OPINIONS ARE LIKE ROBOT ANUSES

By Gabriel Leif Bellman

 

Confirmation of a generational shift is recently coming out in ways entirely predictable for a generation raised under the surveillance of technology, politics, and the usual microscope applied to youth culture. Youth tend not to reveal their opinions. Whether it is the result of a culture of cyber bullying, disenchantment with the political process—and by extension, the very process of debate —or simply the deconstructions of the dialectic itself, we cannot be sure. One thing certain is that there is much more to be risked by giving an opinion than by simply pointing out the opinions of others.

A recent uptick in firings, suspensions, and muffling of the talking heads in the“free speech” corporate landscape of sports programming, in which said opinions used to exist somewhat entirely for the imagination and release of what some would term safe-opinion male-bonding, may be leaving society without a pressure valve for individuation.  Western culture, focused so much already on individual accomplishment, may be ceding its grasp on its denizens, possibly to the mush known as “the web,” and perhaps the collective hive mind archetype that permits the public shaming of those who dare to commit the biggest sin possible: that of knowing people are paying attention, but somehow refusing to be savvy, despite clear savvy-ness ability.  

In any case, a politician who actually says things becomes a front page story, even an unseasoned and not particularly bright one (Trump alert), harnessing the power that comes with knowingly refusing to acknowledge the etiquette that permanent ethereal records of the internet warrant.  Likewise, musical artists and artists of shock, who appear on television in the roles previously reserved for poets and playwrights, important novelists, the part of provocateur—these are celebrated as bold. 

When we glance at the smooth backsides of robots refusing to interact with uncomfortable ideas in any meaningful fashion, other than the amplification of verbal (and one could surmise, thought crime) errors, and yet are under no illusion that said offenders actually still harbor the ideas that they are accused of (a.k.a. a non-discreet racist, anti-female, or even just an elitist wink towards 47%, for example), do we see ourselves, and is that the vision that we are so angry at?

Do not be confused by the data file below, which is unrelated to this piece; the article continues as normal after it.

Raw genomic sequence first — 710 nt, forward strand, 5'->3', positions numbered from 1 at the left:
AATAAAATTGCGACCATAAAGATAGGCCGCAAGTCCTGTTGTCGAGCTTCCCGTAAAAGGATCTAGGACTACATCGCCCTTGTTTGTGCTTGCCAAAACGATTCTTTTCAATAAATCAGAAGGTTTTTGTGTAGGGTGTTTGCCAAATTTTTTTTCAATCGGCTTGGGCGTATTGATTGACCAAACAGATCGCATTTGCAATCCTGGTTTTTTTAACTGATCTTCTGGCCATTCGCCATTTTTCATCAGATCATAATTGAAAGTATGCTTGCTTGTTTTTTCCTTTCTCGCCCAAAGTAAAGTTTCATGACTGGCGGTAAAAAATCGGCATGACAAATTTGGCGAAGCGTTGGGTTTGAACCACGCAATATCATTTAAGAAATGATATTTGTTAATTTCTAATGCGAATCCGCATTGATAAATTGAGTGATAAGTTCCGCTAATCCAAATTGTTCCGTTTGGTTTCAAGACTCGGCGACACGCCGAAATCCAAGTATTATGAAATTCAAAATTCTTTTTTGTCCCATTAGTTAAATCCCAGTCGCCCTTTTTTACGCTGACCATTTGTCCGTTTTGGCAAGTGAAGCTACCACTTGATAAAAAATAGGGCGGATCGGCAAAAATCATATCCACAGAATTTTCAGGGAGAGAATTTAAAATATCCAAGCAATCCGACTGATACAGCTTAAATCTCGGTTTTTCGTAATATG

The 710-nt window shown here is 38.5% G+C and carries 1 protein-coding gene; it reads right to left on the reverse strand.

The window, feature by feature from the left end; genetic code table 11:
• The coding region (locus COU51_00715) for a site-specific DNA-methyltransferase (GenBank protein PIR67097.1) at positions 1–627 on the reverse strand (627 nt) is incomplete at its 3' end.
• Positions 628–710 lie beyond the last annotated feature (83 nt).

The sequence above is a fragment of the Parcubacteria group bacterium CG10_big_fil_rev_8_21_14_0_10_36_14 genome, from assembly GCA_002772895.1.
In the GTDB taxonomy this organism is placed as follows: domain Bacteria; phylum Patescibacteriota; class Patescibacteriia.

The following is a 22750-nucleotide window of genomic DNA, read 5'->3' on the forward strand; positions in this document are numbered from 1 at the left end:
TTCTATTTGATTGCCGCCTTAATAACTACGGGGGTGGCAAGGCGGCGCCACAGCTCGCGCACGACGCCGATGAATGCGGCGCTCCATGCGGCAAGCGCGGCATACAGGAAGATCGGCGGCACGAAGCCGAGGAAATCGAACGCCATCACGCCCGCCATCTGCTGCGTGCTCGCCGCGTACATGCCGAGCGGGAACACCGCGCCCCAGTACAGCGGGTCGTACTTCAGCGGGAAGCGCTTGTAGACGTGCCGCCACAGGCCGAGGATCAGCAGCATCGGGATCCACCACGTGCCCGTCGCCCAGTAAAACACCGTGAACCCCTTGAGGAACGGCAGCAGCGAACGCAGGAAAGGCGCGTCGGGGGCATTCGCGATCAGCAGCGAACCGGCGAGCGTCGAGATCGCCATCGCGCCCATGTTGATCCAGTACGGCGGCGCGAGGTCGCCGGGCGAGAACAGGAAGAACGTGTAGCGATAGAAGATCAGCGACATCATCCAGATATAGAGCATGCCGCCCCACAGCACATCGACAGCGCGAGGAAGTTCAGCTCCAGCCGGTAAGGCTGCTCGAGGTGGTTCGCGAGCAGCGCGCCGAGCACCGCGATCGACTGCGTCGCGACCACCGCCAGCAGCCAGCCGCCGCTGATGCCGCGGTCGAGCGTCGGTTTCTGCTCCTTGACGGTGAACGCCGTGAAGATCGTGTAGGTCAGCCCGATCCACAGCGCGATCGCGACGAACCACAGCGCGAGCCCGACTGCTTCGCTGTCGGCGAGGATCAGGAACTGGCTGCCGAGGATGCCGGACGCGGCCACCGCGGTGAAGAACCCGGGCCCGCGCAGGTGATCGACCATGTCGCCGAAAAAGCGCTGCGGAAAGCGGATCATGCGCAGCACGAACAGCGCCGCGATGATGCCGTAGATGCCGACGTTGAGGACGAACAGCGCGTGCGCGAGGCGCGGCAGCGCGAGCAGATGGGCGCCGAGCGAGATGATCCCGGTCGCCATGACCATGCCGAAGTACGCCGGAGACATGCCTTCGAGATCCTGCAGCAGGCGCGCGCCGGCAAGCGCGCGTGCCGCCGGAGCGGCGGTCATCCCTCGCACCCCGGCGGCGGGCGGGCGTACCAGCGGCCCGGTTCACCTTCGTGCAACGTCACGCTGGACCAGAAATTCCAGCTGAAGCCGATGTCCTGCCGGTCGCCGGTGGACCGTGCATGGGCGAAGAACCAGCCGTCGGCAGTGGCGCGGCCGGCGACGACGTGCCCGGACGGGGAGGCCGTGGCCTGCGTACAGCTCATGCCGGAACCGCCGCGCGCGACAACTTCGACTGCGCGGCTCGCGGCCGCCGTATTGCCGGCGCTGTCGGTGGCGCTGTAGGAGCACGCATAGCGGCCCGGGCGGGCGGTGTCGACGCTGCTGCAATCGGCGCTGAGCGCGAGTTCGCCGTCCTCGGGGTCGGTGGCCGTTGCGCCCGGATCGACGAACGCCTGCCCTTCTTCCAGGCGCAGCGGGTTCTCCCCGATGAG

Is it that in a motion capture universe, our avatars are not static enough to be actors, but that we might ruminate and point out where the lines need polishing in the periphery that raises up past the crackle of the white noise that we recognize to be our own acquiescence to fate or time or even the soul-crushing humiliation of having to dignify an idea with a response that is attached, like a dangerous bomb to one’s self, liable to detonate into an idea that washes away anything else we do the rest of our lives, with its ability to swarm into inflammatory thought?  In summation: my opinion is no longer my own, it is what the hum of millions of glowing font characters tells me it is, based on the context in which I unveiled it, and in so defensively revealing, it forces me to not only accept it, but protect it against destruction. 

If I weren’t in agreement with an opinion that I never believed to be a logical outreach of an idea I had on an unrecognizable topic, my function, nonetheless, would be to respond, in a well thought out sound byte, to its velocity.  As we watch the devouring of people by opinions they would do anything to escape, the disavowal impossible in a universe where what you do or say has no chance against what the past has decided of you, we might be witnessing a death of free will.  To say that our opinions are no longer ours, since they were already being thought about us and for us, and our first encounter with what “we think” is as an idea one who has eavesdropped into our lives and documented may now interpret for the benefit of others, is to read the comments upon our own thoughts.  All that is needed is our public denial of what “we meant” to add weight to the chains following us.  

Of course, the new generation just smirks and waits for us to ask them for an explanation.  “You tell me,” they raise eyebrows and sit in silence, improving their status, protecting their wise understanding of the new rules of engagement.  All smirk; accountability only to the abandonment of anonymity, done at one’s peril, and usually only when one is already in a state of loss.